There are plenty of posts (I would guess at least a thousand) in this forum on getting just a network going. The following has been posted many times and makes a good starting point...
The following requirements must be met to browse the Network Neighborhood/My Network Places (share files and printers):
1. You must have at least one of the NetBIOS protocols installed. The NetBIOS protocols are: NetBEUI, IPX/SPX, and TCP/IP. If TCP/IP does not work by itself, go to Start, Setting, Control Panel, Network, select the instance of TCP/IP bound to the network adapter for your local network, Properties, Bindings and be sure the Client for Microsoft Networks and File and Printer Sharing check boxes are checked. They should not be checked for any network adapters used to connect to the Internet.
2. All of the computers must be running a common protocol.
3. You must login to Windows or the Microsoft Client for Windows.
4. A unique computer name must be specified in Network configuration
5. The workgroup name must be specified in Network configuration and should be the same as the other workstations.
6. File and Print Sharing must be installed to see yourself in Network Neighborhood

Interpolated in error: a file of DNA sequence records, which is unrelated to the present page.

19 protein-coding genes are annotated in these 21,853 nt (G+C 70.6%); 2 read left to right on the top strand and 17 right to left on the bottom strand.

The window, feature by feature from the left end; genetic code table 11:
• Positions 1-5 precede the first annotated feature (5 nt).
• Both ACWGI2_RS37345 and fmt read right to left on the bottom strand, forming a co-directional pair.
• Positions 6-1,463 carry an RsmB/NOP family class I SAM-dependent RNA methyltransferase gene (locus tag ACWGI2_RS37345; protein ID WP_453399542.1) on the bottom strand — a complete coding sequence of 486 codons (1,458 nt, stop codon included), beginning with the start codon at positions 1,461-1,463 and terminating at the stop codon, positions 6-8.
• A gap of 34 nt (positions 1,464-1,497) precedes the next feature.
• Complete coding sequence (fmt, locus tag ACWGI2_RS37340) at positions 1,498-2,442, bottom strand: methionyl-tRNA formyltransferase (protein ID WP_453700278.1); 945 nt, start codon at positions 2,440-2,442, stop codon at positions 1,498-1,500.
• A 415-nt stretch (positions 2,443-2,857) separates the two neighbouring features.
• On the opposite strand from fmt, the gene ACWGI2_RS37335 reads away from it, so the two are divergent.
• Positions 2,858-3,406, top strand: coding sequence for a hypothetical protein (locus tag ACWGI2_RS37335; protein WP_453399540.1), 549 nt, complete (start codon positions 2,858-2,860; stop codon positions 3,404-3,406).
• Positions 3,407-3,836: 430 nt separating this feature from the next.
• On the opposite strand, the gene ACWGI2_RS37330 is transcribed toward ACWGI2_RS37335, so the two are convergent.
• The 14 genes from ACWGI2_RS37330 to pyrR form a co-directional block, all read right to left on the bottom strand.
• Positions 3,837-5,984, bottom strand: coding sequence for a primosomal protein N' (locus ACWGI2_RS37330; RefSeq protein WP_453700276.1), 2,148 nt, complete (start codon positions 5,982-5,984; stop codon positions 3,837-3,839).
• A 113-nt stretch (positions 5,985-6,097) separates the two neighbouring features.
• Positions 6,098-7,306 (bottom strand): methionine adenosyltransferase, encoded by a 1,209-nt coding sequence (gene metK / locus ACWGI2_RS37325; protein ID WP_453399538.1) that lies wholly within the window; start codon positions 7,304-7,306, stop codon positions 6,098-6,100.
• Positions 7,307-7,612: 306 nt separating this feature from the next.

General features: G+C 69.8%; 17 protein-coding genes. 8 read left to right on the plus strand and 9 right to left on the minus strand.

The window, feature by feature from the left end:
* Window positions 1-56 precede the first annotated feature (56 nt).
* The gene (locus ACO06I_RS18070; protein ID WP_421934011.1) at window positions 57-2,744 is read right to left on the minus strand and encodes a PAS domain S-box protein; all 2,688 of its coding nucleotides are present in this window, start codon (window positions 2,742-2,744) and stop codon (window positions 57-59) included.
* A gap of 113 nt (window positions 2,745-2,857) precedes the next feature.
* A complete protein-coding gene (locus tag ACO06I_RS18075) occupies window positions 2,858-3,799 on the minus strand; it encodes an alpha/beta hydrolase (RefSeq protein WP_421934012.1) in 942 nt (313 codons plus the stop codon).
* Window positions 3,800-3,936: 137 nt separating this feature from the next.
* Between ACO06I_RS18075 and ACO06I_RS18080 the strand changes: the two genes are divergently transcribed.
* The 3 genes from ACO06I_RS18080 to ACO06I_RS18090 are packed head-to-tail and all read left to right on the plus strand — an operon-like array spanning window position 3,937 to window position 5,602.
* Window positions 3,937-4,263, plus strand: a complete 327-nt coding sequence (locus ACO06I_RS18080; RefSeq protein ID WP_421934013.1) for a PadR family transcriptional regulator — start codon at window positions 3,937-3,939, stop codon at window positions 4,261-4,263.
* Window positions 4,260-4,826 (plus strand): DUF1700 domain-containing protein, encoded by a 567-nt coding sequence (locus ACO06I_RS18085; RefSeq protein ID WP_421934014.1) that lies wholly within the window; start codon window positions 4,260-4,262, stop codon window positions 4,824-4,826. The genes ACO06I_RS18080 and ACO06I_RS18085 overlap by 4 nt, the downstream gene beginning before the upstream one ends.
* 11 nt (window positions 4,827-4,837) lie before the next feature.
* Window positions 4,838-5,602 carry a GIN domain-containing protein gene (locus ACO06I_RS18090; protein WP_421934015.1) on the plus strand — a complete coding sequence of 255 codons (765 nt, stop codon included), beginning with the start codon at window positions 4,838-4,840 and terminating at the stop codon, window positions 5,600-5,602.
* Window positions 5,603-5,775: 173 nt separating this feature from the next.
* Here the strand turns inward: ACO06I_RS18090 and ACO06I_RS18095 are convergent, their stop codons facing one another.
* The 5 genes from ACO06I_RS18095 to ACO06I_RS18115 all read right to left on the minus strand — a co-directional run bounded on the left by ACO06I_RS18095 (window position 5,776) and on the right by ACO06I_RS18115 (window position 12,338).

If File and Print Sharing is not listed in Network Configuration on other peers/workstations then you will not be able to view that machine in Network Neighborhood.
7. If the above requirements have been met, disable or enable Browse Masters. A computer that is infrequently used should not be a Browse Master. There must be at least one Browse Master.
See http://duxcw.com/digest/Howto/network/net2pc/intro.htm for installation details and for instructions on sharing files and printers. Also, Windows help is useful.
If all else fails, install the NetBEUI protocol in addition to the TCP/IP protocol.
Also, the NICs might look like they are properly installed, but may still not operate. Try swapping PCI slots. If your motherboard has a VIA chipset, download and install the VIA 4-in-1 drivers (http://www.viatech.com/drivers/index_new2.htm ), in particular, the IRQ Routing INF. Windows 98 has a problem sorting out interrupts for network adapters plugged into MVP3 motherboards without VIA IRQ routing. Some motherboards have a CMOS Setup setting that should also be changed to VIA routing after the inf is installed. Larry